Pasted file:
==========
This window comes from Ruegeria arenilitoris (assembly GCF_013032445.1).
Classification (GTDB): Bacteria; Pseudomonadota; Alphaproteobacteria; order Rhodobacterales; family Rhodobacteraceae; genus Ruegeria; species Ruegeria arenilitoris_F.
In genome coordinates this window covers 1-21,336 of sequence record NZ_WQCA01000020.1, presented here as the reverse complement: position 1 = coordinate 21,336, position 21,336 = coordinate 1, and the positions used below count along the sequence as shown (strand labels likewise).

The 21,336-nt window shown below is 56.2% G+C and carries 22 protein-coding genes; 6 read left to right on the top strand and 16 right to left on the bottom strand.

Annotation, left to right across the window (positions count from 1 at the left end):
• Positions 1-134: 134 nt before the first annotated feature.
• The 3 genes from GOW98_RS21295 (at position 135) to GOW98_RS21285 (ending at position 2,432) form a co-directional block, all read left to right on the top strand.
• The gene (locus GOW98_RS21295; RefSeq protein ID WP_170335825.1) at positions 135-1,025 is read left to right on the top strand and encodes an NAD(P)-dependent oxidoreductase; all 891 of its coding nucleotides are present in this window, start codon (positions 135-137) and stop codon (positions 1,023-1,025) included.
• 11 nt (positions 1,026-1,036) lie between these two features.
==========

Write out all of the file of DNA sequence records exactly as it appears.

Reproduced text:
This window comes from Ruegeria arenilitoris (assembly GCF_013032445.1).
Classification (GTDB): Bacteria; Pseudomonadota; Alphaproteobacteria; order Rhodobacterales; family Rhodobacteraceae; genus Ruegeria; species Ruegeria arenilitoris_F.
In genome coordinates this window covers 1-21,336 of sequence record NZ_WQCA01000020.1, presented here as the reverse complement: position 1 = coordinate 21,336, position 21,336 = coordinate 1, and the positions used below count along the sequence as shown (strand labels likewise).

The 21,336-nt window shown below is 56.2% G+C and carries 22 protein-coding genes; 6 read left to right on the top strand and 16 right to left on the bottom strand.

Annotation, left to right across the window (positions count from 1 at the left end):
• Positions 1-134: 134 nt before the first annotated feature.
• The 3 genes from GOW98_RS21295 (at position 135) to GOW98_RS21285 (ending at position 2,432) form a co-directional block, all read left to right on the top strand.
• The gene (locus GOW98_RS21295; RefSeq protein ID WP_170335825.1) at positions 135-1,025 is read left to right on the top strand and encodes an NAD(P)-dependent oxidoreductase; all 891 of its coding nucleotides are present in this window, start codon (positions 135-137) and stop codon (positions 1,023-1,025) included.
• 11 nt (positions 1,026-1,036) lie between these two features.